Overcooking a recovery ripens a housing bubble
Housing market stimulus must be removed before house prices cross the threshold from recovery to new housing bubble.
[dfads params=’groups=165&limit=1′]Asset prices exhibit normal values established by historically tested and conceptual sound valuation metrics. When asset prices differ from their normal values, either overvalued or undervalued, the market value of these assets generally reverts to the mean over time and reestablishes an equilibrium price at levels determined by fundamentals. The key characteristic of an asset bubble is an extremely overvalued condition ripe for a major decline. If analysts correctly identify and quantify the fundamentals, asset bubbles can be identified in advance of the price collapse; however, opinions differ on the soundness of even the most tried and true methods of valuation, and during a financial mania, people knowingly ignore sound valuation metrics and participate in a financial mania. Animal spirits rule.
Many conjecture the United States may again be showing the signs of another bubble in housing. Mark Hanson and Nobel prize winner Robert Shiller warn of housing bubble, and I recently noted troubling evidence of a new Coastal California housing bubble; however, based on my analysis of current market pricing relative to historic norms, the bubble simply isn’t there — at least not yet. (See: OCHN Housing Market Update: Is OC forming a bubble?)
Carefully examine the chart below. Note the orange line which represents the historic norm relative to rents in Orange County, CA. The period from 1993 to 1999 shows little or no deviation from this fundamental value. The bookend housing bubbles of the early 90s and 00s is apparent, and apparent also is the overshoot to the downside from 2010 through 2013. But if you look at where we are today, the market is fairly valued; yes, it’s expensive, but relative to rent, the market is right where it should be.
The stimulants that prompted the strong recovery rally back to fundamental value are slowly removed; the federal reserve tapers the interest rate stimulus through quantitative easing; the institutional buying wanes due to high prices; and more supply trickles on the market as loanowners emerge from under their debts — these factors, particularly the removal of the interest rate stimulus, slows the momentum of the market. If it doesn’t slow down, if house prices rise as quickly this year as they did last year, if stimulants are allowed to overcook the recovery, lenders could ripen another rancid housing bubble.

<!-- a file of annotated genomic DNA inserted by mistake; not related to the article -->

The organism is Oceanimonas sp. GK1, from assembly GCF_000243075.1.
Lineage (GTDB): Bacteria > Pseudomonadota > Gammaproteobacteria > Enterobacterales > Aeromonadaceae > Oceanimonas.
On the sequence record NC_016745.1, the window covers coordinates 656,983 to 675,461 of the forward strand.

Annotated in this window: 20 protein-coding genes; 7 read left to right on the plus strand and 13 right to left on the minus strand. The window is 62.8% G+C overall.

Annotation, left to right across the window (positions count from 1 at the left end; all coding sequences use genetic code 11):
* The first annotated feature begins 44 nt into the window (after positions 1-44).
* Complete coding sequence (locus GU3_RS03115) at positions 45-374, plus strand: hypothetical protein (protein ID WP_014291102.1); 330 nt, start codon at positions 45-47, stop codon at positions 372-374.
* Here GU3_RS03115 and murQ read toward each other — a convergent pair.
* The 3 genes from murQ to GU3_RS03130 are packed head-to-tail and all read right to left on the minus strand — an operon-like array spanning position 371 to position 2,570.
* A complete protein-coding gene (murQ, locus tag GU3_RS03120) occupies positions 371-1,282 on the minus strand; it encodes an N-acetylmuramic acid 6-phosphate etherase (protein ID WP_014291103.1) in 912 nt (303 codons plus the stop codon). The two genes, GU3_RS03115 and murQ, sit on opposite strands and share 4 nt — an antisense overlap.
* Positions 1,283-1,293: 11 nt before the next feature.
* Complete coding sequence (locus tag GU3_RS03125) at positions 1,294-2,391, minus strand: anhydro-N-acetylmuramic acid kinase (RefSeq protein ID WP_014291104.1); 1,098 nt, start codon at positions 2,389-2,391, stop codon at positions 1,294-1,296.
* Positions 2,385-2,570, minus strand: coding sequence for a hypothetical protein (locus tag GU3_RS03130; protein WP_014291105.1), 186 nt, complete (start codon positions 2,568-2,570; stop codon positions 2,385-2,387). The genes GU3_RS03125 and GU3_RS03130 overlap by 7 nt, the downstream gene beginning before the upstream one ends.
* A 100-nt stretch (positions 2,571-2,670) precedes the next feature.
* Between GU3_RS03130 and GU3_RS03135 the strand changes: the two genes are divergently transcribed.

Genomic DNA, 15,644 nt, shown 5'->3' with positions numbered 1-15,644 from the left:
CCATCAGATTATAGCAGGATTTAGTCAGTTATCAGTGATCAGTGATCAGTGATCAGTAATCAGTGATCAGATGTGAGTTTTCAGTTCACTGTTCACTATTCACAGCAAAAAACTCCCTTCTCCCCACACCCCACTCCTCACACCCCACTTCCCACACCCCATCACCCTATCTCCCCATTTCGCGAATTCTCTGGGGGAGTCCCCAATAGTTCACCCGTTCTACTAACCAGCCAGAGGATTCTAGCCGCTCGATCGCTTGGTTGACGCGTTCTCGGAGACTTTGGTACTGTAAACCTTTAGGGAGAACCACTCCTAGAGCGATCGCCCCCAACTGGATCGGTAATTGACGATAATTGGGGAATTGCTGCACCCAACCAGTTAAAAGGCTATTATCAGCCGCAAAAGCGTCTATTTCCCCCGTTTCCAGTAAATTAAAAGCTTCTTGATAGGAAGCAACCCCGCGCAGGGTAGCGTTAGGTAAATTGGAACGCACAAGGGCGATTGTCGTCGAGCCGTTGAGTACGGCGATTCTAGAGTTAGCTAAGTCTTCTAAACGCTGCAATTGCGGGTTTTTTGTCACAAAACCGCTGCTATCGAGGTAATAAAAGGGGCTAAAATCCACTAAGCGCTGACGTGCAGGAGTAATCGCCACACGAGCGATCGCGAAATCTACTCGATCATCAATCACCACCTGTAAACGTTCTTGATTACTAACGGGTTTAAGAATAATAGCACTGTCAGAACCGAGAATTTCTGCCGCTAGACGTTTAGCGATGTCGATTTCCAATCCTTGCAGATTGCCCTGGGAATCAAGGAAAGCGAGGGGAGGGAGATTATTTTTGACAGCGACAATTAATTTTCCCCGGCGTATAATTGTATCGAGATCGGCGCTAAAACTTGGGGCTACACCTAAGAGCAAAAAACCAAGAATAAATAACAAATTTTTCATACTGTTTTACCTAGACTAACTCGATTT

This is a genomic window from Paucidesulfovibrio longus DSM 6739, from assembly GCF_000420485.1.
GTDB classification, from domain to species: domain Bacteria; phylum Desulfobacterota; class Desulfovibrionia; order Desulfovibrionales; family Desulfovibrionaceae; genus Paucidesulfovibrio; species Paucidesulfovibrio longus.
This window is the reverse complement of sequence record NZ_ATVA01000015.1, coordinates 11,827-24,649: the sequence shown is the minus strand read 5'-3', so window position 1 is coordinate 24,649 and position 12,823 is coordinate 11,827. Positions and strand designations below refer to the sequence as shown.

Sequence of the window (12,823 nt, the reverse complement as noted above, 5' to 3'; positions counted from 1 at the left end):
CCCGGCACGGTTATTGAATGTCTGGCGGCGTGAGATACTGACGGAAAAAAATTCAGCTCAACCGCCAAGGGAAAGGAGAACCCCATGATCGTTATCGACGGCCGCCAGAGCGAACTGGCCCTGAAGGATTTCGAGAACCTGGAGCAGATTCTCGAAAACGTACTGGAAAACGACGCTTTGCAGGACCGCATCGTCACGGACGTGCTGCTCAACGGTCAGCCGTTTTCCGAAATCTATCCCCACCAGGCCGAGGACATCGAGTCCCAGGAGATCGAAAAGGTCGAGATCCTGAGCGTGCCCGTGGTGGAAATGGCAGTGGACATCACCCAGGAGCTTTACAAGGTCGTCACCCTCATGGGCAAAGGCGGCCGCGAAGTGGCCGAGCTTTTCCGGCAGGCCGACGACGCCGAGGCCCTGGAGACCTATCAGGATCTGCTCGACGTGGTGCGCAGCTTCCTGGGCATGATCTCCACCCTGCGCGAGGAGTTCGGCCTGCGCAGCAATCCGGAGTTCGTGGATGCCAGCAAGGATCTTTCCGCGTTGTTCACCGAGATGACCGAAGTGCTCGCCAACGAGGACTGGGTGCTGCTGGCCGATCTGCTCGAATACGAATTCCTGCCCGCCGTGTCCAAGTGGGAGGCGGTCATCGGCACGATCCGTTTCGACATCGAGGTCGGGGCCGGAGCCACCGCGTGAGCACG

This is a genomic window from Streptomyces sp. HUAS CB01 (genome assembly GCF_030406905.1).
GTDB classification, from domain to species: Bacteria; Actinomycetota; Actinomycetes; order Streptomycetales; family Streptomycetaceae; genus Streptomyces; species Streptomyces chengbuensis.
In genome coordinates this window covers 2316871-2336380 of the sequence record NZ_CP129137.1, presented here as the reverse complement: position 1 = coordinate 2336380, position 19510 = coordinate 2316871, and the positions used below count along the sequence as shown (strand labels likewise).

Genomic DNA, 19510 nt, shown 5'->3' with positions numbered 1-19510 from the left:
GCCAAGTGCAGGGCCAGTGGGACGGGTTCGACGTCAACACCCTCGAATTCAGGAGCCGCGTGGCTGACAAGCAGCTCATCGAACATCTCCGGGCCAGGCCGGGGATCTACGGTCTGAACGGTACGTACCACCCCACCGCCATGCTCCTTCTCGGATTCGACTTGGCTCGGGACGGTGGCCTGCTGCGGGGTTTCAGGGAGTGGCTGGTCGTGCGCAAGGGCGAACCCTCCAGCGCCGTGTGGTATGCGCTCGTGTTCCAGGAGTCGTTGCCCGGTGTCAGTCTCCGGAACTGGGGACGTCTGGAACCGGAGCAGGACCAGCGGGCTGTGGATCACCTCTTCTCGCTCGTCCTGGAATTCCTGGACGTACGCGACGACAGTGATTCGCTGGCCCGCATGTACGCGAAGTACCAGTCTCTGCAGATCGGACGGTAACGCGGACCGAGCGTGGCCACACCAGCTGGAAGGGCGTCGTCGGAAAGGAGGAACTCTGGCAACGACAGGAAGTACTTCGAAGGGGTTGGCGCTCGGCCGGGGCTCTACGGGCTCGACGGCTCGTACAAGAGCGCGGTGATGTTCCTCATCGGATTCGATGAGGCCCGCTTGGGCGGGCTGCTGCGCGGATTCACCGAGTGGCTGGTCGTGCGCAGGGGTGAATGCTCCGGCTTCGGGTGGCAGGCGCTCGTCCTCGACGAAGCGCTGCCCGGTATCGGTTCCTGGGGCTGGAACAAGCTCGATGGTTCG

The blunt instrument of market stimulants
The tools available to politicians, bureaucrats, and bankers to reflate the housing bubble lack precision; market manipulators apply stimulus to all markets equally, not only to those in need. The strength or weakness of various housing markets differ, and stimulus succeeds most where it’s needed least. The chart below illustrates how this plays out.
One recent attempt to reign the stimulus effect comes from Washington Bureaucrats: FHA lowers the boom on Coastal California housing markets. The FHA lowered the conforming loan limit without advance warning, no trial balloons floated in the press. Interestingly — and probably not coincidentally — the areas most effected are those where house prices have recovered the most.
I am usually cynical about the competence and motives of bankers and bureaucrats; however, the recent fed taper and the FHA lowering the loan limits appear to be reasonable measures taken to avoid inflating a new housing bubble. I hope it works; others have their doubts.
WASHINGTON — IN November, housing starts were up 23 percent, and there was cheering all around. But the crowd would quiet down if it realized that another housing bubble had begun to grow.
Almost everyone understands that the 2007-8 financial crisis was precipitated by the collapse of a huge housing bubble. The Obama administration’s remedy of choice was the Dodd-Frank Act. It is the most restrictive financial regulation since the Great Depression — but it won’t prevent another housing bubble.
I believe it will (See: New mortgage regulations will prevent future housing bubbles)
Housing bubbles are measured by comparing current prices to a reliable index of housing prices. Fortunately, we have one. The United States Bureau of Labor Statistics has been keeping track of the costs of renting a residence since at least 1983; its index shows a steady rise of about 3 percent a year over this 30-year period. This is as it should be; other things being equal, rentals should track the inflation rate. Home prices should do the same. If prices rise much above the rental rate, families theoretically would begin to rent, not buy.
Housing bubbles, then, become visible — and can legitimately be called bubbles — when housing prices diverge significantly from rents.
I completely agree with the reasoning here; in fact, it’s the basis of my housing market reports.